Fishing probe turns ugly

A Korean fishing company is paying private investigators to find out how academics and the Sunday Star-Times obtained information on the slave-like conditions aboard foreign fishing vessels.

The Sunday Star-Times can also reveal:

- Private investigators followed the US ambassador on human trafficking, Luis CdeBaca, when he met university academics and a Fairfax reporter in Auckland.

- Academics were directly confronted after going on to meet crew from the Korean vessel Shin Ji, which had been fishing for eel until crew walked off in protest at abuse.

- A Fairfax car, parked on private property, was broken into. Equipment and a credit card were left behind but a hands-free kit that logs telephone calls was taken.

- That the Sunday Star-Times has asked the ombudsman to intervene after Maritime New Zealand sought $3040 for files requested under the Official Information Act relating to foreign vessels.

- That an executive at the Oyang Corp fishing company admits its lawyers hired investigators "looking for, and now finding" where information was coming from. The official identified a specific reporter – "he is a very dangerous one".

The private investigators have targeted Auckland University Business School academics, who will this week release a report on human rights abuses suffered by 2000 men from 27 foreign fishing boats in New Zealand's exclusive economic zone.

The report focuses on the deaths of six men in the 2010 sinking of the Oyang 70, which went down 650km off Dunedin while fishing Maori iwi quota.

Oyang, part of Korea's giant Sajo Group, says it cannot afford to pay New Zealand minimum wages to crews – although it tells government officials it is doing so.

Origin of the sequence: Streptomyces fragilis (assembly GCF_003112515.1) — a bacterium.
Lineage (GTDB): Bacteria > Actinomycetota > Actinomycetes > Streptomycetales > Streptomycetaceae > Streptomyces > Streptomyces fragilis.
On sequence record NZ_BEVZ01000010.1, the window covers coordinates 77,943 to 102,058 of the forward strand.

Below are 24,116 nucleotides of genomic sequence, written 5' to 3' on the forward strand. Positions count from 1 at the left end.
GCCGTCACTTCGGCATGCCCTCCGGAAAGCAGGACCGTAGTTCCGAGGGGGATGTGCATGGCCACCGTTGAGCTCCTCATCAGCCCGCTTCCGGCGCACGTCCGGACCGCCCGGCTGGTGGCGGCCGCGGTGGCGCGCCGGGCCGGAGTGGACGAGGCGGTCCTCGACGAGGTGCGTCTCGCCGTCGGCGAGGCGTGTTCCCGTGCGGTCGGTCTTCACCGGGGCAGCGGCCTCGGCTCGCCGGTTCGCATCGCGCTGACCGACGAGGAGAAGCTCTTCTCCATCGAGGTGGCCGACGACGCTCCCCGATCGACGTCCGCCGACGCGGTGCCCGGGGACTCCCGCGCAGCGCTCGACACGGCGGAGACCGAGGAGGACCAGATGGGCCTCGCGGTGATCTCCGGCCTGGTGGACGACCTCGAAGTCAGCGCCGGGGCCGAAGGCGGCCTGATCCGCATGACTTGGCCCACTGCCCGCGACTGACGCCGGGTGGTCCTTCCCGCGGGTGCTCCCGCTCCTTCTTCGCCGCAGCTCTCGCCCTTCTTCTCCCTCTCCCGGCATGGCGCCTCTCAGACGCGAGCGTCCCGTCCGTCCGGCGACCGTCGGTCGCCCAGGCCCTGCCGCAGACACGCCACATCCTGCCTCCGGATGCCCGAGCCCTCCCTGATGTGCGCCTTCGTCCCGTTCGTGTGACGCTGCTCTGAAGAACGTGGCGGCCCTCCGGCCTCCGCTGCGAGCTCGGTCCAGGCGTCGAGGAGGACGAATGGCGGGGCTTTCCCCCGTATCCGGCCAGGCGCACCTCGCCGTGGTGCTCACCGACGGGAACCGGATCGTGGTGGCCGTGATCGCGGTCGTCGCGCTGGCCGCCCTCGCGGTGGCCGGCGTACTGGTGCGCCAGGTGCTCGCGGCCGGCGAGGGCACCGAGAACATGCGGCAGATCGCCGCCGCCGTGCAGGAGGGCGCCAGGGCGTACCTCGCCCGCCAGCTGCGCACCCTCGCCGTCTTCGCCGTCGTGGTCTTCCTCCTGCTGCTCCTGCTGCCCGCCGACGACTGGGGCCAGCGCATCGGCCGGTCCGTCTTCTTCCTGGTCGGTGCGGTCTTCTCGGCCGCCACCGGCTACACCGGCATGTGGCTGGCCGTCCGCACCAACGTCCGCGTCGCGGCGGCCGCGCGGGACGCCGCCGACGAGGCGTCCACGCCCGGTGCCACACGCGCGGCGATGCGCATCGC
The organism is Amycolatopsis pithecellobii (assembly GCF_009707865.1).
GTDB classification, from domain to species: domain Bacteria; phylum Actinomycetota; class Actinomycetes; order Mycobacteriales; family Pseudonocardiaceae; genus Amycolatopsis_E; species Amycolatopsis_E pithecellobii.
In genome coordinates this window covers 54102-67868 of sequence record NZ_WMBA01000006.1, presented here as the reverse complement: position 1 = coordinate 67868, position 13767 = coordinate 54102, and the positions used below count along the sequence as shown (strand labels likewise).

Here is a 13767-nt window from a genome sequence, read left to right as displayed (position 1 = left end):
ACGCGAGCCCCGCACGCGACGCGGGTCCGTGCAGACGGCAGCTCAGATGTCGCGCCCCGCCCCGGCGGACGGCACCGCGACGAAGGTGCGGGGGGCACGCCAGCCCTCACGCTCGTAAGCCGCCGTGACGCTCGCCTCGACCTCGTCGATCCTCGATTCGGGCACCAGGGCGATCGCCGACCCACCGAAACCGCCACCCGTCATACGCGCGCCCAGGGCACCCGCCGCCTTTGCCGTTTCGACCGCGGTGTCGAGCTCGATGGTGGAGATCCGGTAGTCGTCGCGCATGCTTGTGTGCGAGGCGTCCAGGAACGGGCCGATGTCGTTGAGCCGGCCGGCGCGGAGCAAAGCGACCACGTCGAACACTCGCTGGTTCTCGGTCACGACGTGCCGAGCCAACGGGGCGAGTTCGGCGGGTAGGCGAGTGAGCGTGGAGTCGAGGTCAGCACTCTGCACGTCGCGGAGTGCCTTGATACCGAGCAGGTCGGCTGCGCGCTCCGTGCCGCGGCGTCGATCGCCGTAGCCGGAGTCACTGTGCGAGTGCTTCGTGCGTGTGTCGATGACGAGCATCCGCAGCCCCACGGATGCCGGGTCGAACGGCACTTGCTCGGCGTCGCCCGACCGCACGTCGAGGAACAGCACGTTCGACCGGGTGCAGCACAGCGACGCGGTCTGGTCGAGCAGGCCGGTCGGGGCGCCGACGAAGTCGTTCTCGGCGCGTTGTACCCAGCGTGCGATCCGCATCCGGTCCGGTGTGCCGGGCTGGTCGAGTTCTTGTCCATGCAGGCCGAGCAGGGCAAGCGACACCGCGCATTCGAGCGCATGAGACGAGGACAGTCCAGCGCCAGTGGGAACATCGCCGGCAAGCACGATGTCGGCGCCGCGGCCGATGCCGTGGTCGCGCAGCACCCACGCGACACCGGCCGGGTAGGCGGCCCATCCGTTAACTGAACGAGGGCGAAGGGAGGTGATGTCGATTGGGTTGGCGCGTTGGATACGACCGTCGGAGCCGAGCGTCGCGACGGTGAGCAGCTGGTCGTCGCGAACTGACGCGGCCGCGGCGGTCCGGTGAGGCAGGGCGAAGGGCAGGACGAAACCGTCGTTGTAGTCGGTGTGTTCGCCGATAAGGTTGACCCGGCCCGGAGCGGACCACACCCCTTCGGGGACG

"If we pay like the Kiwi, our business cannot survive. That is why we have to invite in Indonesian crews," an official said.

The company claims it is losing millions while the Oyang 75 – brought in to replace the 70 – is tied up in Lyttelton, with its Indonesian crew refusing to work.

In the university study, lecturer Dr Christina Stringer, PhD candidate Glenn Simmons and fisheries consultant Daren Coulston interviewed crews and families in two Asian countries, obtaining dozens of files under the Official Information Act.

They also have documents showing that New Zealand officials are routinely lied to over wages and conditions. They found foreign vessels engaged in illegal dumping and high-grading – throwing quota and by-catch overboard in the hope of higher-value catches later.

The business school's study shows crews are routinely exploited by fishing companies and the agents who hire them in Indonesia, the Philippines and Vietnam.

It includes statements from sailors and witnesses exposing what goes on, including one from a man who described officers as "vicious bastards", detailing an assault that split a man's head.

"I told the master, can't leave him cause he's bleeding all over the squid. He said, `oh no, no, he's Indonesian – no touchy, no touchy'. I took him to the bridge and third mate said, `Indonesian – no stitchy, no stitchy'. I ended up giving over 26 stitches." There are also details around foreign officers sexually abusing Indonesians at sea.

The Sunday Star-Times reporting on the industry last month forced Fisheries Minister Phil Heatley and Labour Minister Kate Wilkinson to launch a ministerial inquiry.

The scale and detail of the findings emerging from the study have alarmed government and fishing industry officials.

The authors say they found "disturbing levels of inhumane conditions" on board foreign vessels. The practices had become institutionalised.

In the past, crews protesting conditions have been deported but publicity in the cases of the Oyang 75 and Shin Ji has prevented that.

Sunday Star Times